कब? क्यों? और कहाँ?
I like thrillers, and Hindi thrillers of the 60s and 70s can be especially delicious. The license to take filmi liberties that stretch the edges of plausibility, combined with the nifty mod style of that era, can, in the hands of someone like Vijay Anand, yield results that effervesce and sizzle. Unfortunately, Arjun Hingorani's Kab? Kyoon? Aur kahan? ("Who? Why? And where?") does not measure up to that sparkling standard. Dharmendra, a few cute songs (including one with Helen), and a fun incarnation of villainous Pran are just not enough to save this otherwise bland, forgettable, unsuspenseful movie.
Asha (Babita) is thrown together with C.I.D. inspector Anand (Dharmendra) when the two are improbably booked into the same cabin on a sea voyage. After Anand proves his worthiness by protecting Babita in a ballroom brawl, Anand and Asha fall in love. Returning home after the journey, Asha discovers that her father, a wealthy philanthropist, has died in an apparent car accident. But there is something fishy about the accident, and Anand is assigned to investigate it. Asha's creepy step-uncle Daljeet (Pran) has designs on both her fortune and her attractive friend Lata (Ashoo). Asha discovers Daljeet apparently forcing himself on Lata, and shoots him dead in the ensuing melee. Asha and Lata dispose of the body. But Asha's conscience pricks at her, tormenting her with terrifying ghostly apparitions of Daljeet. And, Asha conceals her terrible truth from Anand, driving a wedge between them.
The most charitable description of Kab? Kyoon? Aur kahan? is that it is a handful of somewhat entertaining moments, strung loosely together long stretches of weakly plotted and poorly paced filler that more or less passes for story and romance. In a movie like this, the difference between entertaining timepass and boring time-waste can be made by the strength or weakness of the stars. Dharmendra is always an asset; here, while he is not at his most delightful, it's likewise not his most phoned-in performance ever, and he's serviceably appealing. Babita, however, ought to have been named "Blahbita" - she brings absolutely nothing to the party - though she does give lots of good "nahin face:"
So desperate is the beleaguered audience to find anything of interest about Babita, that we resort to examining the vicissitudes of her hairstyle - Beth remarks on it in her comments on this film, and Memsaab, with whom I watched the movie, couldn't stop herself from analyzing in every scene whether we were seeing Babita's real hairline or a wig. Not to say that such questions aren't entertaining - but they don't particularly sustain.
The movie also suffers from a touch of expositionitis in its climax - it makes for a dreary thriller when a character explains the mystery verbally, as Anand does at the end of Kab? Kyoon? aur Kahan? Whatever surprises there may be in the raveling of the threads is undermined by presenting them this way, instead of letting the audience see how it all happened. It's not the worst sin a thriller can commit, if the other elements are engaging, but in a movie already teetering on the brink of utter forgettability, this device is the coup de grace.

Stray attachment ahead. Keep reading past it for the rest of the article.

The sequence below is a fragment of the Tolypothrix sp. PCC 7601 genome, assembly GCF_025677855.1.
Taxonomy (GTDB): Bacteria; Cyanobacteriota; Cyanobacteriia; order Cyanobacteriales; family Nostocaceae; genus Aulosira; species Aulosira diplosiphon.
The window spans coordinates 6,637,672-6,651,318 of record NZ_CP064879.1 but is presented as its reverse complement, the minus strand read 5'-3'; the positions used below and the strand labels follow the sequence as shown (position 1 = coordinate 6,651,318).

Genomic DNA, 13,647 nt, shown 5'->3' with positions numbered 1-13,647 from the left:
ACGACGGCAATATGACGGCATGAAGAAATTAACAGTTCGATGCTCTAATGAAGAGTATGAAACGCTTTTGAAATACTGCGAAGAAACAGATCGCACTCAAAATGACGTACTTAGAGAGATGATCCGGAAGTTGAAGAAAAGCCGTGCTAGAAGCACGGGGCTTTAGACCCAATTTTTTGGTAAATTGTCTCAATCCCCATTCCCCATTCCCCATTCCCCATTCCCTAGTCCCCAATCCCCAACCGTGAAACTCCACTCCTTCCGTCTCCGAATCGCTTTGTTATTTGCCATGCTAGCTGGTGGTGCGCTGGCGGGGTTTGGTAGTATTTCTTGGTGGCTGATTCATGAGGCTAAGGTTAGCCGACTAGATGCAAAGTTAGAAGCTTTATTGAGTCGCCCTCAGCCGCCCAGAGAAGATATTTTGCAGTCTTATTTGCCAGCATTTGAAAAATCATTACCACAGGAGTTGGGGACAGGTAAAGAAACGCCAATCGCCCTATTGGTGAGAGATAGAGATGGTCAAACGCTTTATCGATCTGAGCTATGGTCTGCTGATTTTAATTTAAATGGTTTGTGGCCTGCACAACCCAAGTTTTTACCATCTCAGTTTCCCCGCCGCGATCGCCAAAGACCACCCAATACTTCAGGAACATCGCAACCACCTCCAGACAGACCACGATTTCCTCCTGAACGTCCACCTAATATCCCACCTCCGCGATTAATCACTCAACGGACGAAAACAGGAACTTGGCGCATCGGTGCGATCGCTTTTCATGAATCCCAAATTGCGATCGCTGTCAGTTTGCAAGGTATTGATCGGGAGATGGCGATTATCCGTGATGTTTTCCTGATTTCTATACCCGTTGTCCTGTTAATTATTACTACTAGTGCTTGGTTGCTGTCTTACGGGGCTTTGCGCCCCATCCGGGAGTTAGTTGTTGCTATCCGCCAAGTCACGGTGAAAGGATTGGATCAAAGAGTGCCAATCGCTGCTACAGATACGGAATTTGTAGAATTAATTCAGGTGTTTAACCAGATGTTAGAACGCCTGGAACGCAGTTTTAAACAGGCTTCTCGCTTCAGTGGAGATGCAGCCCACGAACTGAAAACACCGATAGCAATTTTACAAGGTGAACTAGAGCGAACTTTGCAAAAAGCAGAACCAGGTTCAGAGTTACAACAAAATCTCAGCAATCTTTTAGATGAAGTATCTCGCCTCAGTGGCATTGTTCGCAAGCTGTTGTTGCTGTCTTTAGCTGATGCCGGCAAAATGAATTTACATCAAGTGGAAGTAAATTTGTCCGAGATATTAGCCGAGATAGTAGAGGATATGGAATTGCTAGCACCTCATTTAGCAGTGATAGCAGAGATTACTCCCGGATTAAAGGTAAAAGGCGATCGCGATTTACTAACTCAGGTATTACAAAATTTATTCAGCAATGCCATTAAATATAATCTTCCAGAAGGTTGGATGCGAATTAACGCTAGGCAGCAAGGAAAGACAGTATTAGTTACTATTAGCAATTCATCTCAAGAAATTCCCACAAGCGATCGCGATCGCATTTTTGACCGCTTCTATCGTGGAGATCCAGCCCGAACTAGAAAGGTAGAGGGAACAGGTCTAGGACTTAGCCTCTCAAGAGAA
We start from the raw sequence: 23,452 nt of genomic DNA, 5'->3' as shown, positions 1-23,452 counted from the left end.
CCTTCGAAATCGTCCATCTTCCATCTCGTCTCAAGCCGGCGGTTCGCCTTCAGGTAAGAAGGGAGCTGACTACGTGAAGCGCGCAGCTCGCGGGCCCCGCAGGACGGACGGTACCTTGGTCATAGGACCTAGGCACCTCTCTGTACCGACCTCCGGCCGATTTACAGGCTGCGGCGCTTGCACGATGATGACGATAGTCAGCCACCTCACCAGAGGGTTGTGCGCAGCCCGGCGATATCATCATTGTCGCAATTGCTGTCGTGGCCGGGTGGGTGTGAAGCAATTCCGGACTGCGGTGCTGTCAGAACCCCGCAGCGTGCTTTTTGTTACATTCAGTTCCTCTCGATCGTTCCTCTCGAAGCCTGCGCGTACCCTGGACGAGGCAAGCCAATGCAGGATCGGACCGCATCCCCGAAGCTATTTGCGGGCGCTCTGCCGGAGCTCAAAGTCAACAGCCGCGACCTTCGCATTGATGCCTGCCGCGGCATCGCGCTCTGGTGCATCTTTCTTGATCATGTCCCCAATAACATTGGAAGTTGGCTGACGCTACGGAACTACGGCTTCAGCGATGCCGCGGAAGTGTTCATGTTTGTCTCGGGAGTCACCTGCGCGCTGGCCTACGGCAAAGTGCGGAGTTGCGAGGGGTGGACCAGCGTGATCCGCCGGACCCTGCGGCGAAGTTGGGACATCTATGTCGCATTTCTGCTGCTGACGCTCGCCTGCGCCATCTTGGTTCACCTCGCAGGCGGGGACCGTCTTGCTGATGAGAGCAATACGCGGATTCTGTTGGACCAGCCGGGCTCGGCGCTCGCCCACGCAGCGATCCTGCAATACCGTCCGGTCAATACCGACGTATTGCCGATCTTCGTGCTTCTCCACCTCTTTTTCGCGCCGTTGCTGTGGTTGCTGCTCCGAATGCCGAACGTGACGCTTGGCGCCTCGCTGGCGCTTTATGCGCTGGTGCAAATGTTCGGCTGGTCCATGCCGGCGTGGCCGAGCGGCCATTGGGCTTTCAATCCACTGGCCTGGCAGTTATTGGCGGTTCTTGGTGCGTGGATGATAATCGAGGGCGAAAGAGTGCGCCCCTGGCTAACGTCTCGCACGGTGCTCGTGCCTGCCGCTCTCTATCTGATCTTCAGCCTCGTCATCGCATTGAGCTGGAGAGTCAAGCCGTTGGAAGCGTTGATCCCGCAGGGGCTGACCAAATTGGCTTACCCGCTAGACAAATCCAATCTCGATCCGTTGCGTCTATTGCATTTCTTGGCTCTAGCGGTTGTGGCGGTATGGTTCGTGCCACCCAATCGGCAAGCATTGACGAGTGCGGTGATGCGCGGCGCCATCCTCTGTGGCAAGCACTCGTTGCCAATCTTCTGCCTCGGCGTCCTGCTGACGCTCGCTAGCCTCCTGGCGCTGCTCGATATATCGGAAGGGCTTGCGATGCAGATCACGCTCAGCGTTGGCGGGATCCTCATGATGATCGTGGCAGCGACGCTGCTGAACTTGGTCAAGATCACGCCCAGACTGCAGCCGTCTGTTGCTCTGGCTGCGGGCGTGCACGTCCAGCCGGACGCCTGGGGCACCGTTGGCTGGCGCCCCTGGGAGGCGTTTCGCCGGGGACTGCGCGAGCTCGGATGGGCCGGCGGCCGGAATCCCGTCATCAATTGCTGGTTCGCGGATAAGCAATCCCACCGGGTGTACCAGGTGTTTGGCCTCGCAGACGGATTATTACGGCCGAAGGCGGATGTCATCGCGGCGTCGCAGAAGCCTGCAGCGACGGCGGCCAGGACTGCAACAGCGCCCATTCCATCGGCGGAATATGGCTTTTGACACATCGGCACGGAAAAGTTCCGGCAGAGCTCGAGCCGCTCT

There are, however, a few redeeming features. Top among these is the return of Daljeet in the film's climax, where he pivots from prone to standing in the horrific apparition of Zombie Pran and creepily peels bugged-out false eyeballs out of his orbital sockets. It's one of the strangest and best instances of Pran villainy I've ever had the pleasure to see.
(To see Zombie Pran in action, have a look at this video, starting around the 46-minute mark.) The delight that is Zombie Pran follows a series of "Telltale Heart"-esque scares to Asha that amount to this thriller's only suspenseful element. There is also a superb underwater fight sequence that must have been a real technical challenge to shoot - it lasts much longer than the actors (Pran and Babita) could possibly have stayed underwater, so it must have required many dives and many takes. Beth captured a screenshot of this (to highlight the stylish swimsuit) which I shamelessly steal here:
The movie also includes a Helen song, "Yeh aankhein jhuki jhuki si," which while not the best use of Helen in a thriller (see the aforementioned Vijay Anand flicks for much better) is still far superior to no Helen at all. It's quite a good song, featuring the terrifically large and elaborate stage set that one expects of Helen songs of this era.
And finally, Kab? Kyoon? aur Kahan? is not without its own sense of supermod visual style, starting from the very beginning, with the lushly-decorated midcentury modern stateroom that Asha and Anand share on the cruise ship. When I mentioned that I was finding the movie rather unremarkable, Beth replied, "OMG BUT THE STYLE!" At the moment I was not feeling particularly wowed by the style, but in hindsight it is, in fact, one of the few aspects that make Kab? Kyoon? aur Kahan? worth the time, especially when watched with a similarly-inclined friend. Beth's review has more on the visuals.